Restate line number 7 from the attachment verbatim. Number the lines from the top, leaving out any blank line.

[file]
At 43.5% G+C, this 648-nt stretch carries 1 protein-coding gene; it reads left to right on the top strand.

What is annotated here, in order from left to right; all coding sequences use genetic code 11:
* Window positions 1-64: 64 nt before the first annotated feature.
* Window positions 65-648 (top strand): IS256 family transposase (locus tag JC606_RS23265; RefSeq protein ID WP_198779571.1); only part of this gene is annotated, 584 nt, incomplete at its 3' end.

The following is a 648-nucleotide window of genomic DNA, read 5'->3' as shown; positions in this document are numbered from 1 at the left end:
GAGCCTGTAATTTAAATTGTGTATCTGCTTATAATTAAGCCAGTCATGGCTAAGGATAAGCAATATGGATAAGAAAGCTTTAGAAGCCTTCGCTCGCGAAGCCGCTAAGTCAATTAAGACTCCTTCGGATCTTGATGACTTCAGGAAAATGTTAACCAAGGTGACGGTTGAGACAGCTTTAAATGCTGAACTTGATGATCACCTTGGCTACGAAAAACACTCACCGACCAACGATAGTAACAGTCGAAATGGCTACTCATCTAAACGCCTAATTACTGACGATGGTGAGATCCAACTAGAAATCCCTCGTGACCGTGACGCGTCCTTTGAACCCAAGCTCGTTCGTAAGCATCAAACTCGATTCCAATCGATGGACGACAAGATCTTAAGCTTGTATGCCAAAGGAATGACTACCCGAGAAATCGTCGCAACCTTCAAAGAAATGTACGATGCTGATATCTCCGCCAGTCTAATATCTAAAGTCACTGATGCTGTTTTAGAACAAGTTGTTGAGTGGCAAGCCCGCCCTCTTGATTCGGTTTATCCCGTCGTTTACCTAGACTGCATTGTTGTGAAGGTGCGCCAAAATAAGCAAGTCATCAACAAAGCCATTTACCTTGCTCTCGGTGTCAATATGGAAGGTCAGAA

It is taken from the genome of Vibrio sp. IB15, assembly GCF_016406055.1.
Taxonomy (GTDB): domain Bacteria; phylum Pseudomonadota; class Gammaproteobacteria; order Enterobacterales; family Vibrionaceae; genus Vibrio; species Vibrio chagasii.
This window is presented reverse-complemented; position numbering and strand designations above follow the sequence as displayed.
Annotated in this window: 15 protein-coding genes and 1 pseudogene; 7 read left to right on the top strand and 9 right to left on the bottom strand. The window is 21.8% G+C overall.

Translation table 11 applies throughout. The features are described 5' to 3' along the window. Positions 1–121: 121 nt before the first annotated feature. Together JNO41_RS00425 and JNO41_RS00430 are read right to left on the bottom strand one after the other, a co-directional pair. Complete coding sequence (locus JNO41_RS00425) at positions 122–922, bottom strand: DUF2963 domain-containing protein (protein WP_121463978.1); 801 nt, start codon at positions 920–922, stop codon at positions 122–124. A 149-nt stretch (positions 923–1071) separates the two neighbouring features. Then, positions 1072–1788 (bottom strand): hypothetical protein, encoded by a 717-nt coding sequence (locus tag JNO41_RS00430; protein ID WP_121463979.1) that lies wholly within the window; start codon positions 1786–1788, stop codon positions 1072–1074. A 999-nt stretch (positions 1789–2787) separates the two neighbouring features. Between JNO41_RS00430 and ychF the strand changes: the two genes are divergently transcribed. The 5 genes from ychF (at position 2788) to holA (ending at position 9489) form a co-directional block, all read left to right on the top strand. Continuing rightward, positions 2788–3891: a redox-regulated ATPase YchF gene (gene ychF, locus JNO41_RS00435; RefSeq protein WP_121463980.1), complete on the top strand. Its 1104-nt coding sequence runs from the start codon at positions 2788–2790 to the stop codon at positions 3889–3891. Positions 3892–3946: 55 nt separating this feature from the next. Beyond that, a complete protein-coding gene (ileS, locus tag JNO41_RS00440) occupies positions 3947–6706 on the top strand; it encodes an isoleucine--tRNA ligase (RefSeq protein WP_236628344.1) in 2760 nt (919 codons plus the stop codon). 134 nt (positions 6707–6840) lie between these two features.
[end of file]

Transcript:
It is taken from the genome of Vibrio sp. IB15, assembly GCF_016406055.1.